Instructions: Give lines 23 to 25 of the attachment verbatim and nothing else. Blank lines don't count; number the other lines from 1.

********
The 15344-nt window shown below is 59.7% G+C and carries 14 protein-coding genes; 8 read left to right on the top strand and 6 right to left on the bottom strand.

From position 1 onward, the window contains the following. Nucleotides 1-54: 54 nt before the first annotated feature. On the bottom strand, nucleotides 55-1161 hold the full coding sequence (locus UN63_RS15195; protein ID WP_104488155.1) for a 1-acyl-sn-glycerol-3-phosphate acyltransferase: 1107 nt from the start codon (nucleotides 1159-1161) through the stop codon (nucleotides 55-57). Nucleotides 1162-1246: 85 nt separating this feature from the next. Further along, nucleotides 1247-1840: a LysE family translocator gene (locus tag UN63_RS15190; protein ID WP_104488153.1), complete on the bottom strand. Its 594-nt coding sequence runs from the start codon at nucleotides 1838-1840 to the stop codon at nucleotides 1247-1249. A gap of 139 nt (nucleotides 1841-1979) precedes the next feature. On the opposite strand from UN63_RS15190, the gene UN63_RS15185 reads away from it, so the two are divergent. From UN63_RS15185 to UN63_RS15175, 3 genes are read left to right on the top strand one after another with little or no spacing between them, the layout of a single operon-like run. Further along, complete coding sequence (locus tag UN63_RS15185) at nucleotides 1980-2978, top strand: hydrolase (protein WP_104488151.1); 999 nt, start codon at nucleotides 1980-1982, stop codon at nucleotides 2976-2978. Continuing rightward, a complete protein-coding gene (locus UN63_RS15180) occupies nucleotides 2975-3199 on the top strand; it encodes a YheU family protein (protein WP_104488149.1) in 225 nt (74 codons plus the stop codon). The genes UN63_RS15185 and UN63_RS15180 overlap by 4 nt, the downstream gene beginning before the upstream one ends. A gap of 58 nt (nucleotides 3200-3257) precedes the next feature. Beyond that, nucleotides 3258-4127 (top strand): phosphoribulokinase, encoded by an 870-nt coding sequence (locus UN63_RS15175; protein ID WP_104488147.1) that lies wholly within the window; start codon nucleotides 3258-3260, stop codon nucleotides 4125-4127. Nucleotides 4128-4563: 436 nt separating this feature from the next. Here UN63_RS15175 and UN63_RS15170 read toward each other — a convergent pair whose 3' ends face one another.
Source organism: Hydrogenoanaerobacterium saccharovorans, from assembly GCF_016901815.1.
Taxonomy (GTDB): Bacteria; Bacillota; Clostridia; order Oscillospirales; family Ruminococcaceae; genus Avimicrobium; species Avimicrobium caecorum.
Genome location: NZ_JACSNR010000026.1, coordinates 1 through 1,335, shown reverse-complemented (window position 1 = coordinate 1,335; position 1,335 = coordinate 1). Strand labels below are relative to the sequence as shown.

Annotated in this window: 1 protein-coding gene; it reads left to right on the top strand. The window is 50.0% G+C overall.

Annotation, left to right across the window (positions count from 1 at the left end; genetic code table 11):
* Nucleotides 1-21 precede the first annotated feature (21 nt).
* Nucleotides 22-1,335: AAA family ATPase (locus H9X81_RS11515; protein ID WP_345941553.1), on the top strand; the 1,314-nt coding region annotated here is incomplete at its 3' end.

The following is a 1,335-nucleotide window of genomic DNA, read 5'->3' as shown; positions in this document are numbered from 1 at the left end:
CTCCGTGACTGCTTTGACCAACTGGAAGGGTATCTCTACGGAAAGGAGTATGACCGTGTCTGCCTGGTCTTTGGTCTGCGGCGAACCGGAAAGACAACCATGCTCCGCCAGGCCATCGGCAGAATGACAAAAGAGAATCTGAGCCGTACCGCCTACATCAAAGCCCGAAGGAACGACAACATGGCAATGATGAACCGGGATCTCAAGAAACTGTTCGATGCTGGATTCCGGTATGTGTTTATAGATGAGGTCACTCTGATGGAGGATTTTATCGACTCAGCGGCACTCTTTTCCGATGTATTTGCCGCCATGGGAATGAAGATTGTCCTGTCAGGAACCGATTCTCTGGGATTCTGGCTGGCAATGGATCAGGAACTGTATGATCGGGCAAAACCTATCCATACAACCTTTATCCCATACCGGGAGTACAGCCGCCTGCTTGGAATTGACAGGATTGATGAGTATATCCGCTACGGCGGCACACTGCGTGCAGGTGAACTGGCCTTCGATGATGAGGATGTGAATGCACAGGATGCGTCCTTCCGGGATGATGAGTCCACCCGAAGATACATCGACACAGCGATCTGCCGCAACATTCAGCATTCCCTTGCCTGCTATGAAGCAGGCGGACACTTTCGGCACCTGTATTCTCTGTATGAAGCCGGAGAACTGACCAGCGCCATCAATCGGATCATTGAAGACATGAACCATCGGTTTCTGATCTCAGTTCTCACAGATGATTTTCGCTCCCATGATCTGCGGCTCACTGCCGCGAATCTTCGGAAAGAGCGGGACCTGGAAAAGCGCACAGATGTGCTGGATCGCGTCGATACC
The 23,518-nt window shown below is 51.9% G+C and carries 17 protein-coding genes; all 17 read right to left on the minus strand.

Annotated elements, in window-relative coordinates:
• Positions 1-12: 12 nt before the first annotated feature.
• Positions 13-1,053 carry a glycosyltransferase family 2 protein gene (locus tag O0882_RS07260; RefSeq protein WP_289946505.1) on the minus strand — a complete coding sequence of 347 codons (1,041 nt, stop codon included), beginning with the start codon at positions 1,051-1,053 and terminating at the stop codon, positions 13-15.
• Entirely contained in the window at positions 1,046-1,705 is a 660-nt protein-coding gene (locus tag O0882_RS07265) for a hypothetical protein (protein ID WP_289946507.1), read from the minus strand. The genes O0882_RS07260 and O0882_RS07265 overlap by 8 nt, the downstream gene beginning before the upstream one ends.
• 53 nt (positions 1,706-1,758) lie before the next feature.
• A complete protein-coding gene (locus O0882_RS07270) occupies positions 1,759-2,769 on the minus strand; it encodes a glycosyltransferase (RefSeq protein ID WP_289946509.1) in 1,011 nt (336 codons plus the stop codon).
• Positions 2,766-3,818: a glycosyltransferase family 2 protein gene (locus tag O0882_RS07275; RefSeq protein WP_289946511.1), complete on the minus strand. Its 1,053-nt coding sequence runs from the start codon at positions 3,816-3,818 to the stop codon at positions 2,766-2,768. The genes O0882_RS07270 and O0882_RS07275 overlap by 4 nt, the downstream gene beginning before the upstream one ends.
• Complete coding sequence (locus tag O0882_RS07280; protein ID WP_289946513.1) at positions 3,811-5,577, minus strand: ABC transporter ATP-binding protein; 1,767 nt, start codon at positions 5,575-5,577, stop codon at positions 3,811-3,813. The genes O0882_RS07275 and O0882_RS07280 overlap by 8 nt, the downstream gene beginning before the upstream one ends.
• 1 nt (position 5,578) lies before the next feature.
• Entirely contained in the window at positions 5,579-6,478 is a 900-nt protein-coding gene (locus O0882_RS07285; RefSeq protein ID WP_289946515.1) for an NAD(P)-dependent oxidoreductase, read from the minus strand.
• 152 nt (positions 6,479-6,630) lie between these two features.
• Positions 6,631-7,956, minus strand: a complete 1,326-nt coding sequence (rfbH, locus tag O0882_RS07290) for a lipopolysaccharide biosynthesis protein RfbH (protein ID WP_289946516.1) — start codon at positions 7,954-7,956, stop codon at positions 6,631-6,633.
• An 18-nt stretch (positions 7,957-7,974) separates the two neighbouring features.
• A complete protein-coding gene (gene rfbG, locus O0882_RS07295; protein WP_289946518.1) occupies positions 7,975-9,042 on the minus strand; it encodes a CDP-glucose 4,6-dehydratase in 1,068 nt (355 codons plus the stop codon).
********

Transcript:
• 152 nt (positions 6,479-6,630) lie between these two features.
• Positions 6,631-7,956, minus strand: a complete 1,326-nt coding sequence (rfbH, locus tag O0882_RS07290) for a lipopolysaccharide biosynthesis protein RfbH (protein ID WP_289946516.1) — start codon at positions 7,954-7,956, stop codon at positions 6,631-6,633.
• An 18-nt stretch (positions 7,957-7,974) separates the two neighbouring features.